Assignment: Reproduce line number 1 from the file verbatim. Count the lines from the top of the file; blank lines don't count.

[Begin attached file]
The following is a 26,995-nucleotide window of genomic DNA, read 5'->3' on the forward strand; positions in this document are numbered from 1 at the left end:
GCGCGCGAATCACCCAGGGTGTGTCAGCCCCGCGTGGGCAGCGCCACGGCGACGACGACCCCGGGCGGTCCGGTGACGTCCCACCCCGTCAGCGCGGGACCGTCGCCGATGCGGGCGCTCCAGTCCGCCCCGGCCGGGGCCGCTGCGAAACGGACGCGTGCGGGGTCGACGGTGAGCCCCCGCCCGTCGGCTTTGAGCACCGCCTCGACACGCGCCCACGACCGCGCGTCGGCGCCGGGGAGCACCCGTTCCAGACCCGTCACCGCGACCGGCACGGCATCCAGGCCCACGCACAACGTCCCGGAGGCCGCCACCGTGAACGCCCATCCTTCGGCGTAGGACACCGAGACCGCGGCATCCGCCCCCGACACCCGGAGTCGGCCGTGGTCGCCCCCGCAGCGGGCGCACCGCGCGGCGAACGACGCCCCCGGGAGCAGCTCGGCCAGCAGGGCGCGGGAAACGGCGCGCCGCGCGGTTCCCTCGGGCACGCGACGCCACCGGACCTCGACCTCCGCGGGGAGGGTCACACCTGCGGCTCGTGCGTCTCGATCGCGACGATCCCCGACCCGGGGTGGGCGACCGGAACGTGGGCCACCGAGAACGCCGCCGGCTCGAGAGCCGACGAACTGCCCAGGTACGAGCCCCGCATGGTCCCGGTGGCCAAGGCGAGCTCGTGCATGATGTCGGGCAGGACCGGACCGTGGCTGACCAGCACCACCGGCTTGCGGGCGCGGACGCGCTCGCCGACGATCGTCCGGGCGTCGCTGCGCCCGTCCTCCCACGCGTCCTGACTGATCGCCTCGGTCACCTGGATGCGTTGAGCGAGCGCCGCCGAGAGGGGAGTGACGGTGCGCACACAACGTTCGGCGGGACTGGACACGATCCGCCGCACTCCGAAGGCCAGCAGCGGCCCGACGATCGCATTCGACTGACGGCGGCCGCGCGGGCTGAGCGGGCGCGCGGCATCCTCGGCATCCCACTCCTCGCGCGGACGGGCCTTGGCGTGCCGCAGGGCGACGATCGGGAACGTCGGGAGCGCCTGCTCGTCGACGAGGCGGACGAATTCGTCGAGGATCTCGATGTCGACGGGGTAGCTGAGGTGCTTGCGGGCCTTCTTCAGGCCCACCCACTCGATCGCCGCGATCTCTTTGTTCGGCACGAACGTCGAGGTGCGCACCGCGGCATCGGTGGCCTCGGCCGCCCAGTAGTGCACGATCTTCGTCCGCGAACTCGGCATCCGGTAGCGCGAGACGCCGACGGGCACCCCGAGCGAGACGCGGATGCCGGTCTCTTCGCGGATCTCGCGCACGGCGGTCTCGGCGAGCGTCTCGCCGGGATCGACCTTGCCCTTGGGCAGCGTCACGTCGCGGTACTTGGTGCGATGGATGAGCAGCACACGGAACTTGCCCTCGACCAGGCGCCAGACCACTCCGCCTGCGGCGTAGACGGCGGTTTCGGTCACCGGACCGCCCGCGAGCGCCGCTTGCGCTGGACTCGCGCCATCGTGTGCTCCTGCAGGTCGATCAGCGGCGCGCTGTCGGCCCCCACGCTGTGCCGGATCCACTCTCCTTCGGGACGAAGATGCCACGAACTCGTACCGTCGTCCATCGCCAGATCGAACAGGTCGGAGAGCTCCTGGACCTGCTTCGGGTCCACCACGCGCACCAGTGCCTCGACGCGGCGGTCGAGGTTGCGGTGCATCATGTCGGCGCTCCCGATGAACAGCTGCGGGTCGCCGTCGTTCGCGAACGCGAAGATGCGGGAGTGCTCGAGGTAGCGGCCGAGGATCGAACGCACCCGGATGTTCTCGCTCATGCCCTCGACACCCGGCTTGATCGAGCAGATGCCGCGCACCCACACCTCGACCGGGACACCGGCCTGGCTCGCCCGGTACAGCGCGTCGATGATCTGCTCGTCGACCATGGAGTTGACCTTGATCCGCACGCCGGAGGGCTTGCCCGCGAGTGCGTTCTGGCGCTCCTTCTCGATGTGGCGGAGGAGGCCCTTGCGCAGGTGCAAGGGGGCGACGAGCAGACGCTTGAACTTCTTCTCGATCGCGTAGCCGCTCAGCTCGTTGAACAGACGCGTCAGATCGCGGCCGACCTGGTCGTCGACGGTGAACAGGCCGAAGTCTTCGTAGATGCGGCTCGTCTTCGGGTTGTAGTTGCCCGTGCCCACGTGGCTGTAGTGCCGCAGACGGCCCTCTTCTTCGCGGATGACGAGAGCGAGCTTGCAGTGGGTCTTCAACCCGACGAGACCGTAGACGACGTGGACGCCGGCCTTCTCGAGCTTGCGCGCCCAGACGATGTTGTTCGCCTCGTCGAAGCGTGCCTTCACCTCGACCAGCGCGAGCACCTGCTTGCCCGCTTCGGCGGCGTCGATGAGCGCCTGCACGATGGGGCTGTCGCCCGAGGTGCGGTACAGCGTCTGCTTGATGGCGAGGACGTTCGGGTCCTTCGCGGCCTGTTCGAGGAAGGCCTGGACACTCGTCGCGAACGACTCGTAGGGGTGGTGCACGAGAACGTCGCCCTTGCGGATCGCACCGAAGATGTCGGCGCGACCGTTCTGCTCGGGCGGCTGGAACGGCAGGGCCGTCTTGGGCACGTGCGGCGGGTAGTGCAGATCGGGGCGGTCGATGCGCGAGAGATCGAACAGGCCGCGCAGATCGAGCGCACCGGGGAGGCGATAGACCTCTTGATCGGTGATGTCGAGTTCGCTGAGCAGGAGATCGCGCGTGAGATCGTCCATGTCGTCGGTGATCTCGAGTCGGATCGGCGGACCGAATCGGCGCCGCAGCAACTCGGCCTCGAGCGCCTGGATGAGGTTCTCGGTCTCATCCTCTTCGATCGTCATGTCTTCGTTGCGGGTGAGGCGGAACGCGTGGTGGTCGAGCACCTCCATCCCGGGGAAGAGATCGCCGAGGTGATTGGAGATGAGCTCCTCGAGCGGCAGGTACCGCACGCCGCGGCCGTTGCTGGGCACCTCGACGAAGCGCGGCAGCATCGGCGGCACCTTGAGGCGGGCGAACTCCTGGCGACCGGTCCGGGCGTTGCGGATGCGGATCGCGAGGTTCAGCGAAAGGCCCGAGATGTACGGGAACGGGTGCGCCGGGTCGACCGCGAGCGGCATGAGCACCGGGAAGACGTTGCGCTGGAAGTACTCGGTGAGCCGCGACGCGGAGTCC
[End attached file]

The following is a 26,995-nucleotide window of genomic DNA, read 5'->3' on the forward strand; positions in this document are numbered from 1 at the left end: